Sheriff Officer vs Debt Collectors: what’s the difference?


Sheriff Officer vs Debt Collectors: what’s the difference?


There’s an understandable panic that arises when you receive a letter through your door from a Sheriff Officer. What can they do? Can they take my things? Do I have to let them in?

It’s a common misconception that a Sheriff Officer and a Debt Collector are the same thing, however, they are very different. Each has their own set of powers, and you have different rights for each one.

As such, we’ve compiled the differences between the two to explain how each one works and the steps you can take to handle the situation should you receive a letter or visit.

What IS the difference?

The main difference between a Sheriff Officer and a Debt Collector is that sheriffs are appointed by the court to collect your debt. Debts that are passed to a collection agency have generally only been appointed by the lender themselves.

What’s the difference in powers?

Sheriff Officers have legal powers, whereas Debt Collectors are only able to take you to court. As such, Debt Collectors do not have the right to enter your home, remove your belongings or force you to leave.

They do not have the right to intimidate you and will usually only visit you to arrange payment for the balance owed.

Sheriff Officers are able to use reasonable force to enter your home if necessary and they do have the right to remove items from your property. However, they are only able to take items that aren’t considered to be essential to your everyday living.

If there is no one in the house or the person is younger than 16, they cannot enter or take any items.

You can find out more about Sheriff Officers’ powers here.

How do I deal with Debt Collectors?

The most important thing in dealing with debt collectors is not to ignore them. This won’t stop them contacting you and can lead to them taking further action against you.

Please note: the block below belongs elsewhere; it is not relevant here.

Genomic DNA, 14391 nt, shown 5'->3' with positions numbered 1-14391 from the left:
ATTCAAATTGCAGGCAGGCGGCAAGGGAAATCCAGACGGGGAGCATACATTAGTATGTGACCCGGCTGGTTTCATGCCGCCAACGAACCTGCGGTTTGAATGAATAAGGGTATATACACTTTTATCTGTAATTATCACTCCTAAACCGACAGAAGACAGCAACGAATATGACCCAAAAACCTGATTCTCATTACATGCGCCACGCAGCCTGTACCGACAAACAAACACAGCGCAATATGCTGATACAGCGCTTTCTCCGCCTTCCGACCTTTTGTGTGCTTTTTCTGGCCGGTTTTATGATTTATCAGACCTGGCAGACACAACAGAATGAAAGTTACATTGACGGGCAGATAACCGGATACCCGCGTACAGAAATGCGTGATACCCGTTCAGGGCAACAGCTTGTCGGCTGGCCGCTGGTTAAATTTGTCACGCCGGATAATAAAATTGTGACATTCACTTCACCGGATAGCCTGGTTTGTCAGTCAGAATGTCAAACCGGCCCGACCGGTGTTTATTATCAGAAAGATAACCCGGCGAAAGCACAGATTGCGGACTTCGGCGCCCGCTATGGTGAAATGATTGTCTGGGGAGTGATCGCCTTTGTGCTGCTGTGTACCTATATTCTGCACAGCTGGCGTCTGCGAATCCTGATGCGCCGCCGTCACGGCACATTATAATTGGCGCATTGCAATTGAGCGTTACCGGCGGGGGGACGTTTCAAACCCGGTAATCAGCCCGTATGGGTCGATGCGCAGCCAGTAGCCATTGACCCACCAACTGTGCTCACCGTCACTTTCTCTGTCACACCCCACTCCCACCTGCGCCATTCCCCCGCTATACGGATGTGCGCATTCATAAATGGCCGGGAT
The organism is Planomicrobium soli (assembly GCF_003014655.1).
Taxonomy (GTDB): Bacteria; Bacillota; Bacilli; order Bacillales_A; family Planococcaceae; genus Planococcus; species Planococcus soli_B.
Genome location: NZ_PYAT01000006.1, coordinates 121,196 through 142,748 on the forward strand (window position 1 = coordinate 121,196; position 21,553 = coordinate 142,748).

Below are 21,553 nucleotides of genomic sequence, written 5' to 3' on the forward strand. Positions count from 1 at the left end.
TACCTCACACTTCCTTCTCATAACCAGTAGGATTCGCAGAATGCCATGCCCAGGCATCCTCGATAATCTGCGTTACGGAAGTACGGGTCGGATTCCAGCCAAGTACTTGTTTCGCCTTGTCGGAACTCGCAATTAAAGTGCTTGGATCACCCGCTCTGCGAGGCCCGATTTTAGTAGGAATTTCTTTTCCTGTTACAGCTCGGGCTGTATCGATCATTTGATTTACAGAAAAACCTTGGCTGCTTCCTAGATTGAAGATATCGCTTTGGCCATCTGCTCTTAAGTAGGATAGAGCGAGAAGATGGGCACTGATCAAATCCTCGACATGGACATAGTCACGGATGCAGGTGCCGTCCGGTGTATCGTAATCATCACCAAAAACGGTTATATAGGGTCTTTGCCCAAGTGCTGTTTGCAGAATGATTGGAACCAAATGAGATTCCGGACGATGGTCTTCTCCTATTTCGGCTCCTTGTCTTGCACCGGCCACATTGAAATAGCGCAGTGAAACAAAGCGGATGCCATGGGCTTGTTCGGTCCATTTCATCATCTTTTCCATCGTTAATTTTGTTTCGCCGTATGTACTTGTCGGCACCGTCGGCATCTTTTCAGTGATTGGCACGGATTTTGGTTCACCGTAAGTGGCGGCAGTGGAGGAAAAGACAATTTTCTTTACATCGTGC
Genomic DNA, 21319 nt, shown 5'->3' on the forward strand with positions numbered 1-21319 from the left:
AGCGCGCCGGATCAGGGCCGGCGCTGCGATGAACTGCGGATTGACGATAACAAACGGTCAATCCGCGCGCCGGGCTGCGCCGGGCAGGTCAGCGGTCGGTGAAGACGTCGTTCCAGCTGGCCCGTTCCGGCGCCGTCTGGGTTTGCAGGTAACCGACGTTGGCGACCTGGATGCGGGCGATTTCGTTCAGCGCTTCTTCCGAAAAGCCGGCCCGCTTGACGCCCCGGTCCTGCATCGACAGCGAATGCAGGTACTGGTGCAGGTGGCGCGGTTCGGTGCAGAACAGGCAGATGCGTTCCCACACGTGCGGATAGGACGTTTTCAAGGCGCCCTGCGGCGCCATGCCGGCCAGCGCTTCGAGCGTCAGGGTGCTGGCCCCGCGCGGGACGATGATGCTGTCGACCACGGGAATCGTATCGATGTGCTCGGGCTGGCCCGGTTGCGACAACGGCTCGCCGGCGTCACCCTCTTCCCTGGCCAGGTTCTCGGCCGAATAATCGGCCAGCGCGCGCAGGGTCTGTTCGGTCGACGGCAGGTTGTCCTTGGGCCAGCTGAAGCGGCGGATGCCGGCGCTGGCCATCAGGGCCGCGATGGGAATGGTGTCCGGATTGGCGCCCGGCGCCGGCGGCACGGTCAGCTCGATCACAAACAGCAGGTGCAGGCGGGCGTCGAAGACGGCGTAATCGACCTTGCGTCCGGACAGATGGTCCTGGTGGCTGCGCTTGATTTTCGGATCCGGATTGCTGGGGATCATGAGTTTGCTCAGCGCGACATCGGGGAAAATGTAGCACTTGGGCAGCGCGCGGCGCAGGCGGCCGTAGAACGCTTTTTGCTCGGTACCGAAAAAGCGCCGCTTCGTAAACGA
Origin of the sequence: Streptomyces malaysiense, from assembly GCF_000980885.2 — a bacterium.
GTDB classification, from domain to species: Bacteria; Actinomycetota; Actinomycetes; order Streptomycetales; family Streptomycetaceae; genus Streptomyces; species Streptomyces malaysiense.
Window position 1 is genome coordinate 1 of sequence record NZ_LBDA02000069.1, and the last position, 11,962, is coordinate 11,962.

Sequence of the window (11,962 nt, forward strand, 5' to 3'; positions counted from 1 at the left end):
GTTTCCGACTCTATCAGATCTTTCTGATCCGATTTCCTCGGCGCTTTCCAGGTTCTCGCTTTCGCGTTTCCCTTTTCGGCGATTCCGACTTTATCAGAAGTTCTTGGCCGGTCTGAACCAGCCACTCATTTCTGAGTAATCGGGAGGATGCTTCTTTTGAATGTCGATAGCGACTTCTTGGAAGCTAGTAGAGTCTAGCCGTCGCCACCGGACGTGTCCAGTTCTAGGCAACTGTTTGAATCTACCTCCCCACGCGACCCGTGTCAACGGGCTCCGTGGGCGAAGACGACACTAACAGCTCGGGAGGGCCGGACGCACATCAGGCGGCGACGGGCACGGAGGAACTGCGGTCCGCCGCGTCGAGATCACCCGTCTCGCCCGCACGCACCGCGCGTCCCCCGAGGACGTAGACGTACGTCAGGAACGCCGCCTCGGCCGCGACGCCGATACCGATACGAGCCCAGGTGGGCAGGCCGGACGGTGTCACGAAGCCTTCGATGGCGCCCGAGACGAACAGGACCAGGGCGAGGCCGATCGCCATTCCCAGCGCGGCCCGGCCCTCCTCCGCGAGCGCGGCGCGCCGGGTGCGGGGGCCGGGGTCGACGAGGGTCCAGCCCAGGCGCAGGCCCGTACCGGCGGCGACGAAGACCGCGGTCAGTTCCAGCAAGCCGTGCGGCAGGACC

If you are contacted by a collection agency, remain calm and check all the details of the debt first. Make sure you find out what the debt is for, what charges they have added and whether it is you that owes the debt or not.

If you do not believe you owe the debt, ask for proof of the debt. If they cannot do this, then the debt should be written off.

If you feel you are being harassed by phone, you do have a right to ask them to contact you only by post.

How do I deal with Sheriff Officers?

If it is ordered by the court that your debt is to be dealt with by Sheriff Officers, you will be given a notice of 14 days to pay the debt in full.

It is again very important not to ignore this as the longer you do the more powers the officers will gain. Not only can they visit your home, but they can also gain the power to arrest your wages or bank account.

Our best advice if you have received a notice from an officer is to contact them immediately. If possible, try to pay off the debt in one go, if you cannot do this, call them to negotiate payments.

If you are visited by an officer, always clarify who they are, who they are working for and check the paperwork they have to check what rights they have. You do not have to let them in unless they have a warrant that states so.

If you are receiving notices from Sheriff Officers or Debt Collectors, contact us today for free on 0808 2085 195 and confidential debt advice. Our friendly experts are on hand to offer you guidance to choose the solution that’s right for you.

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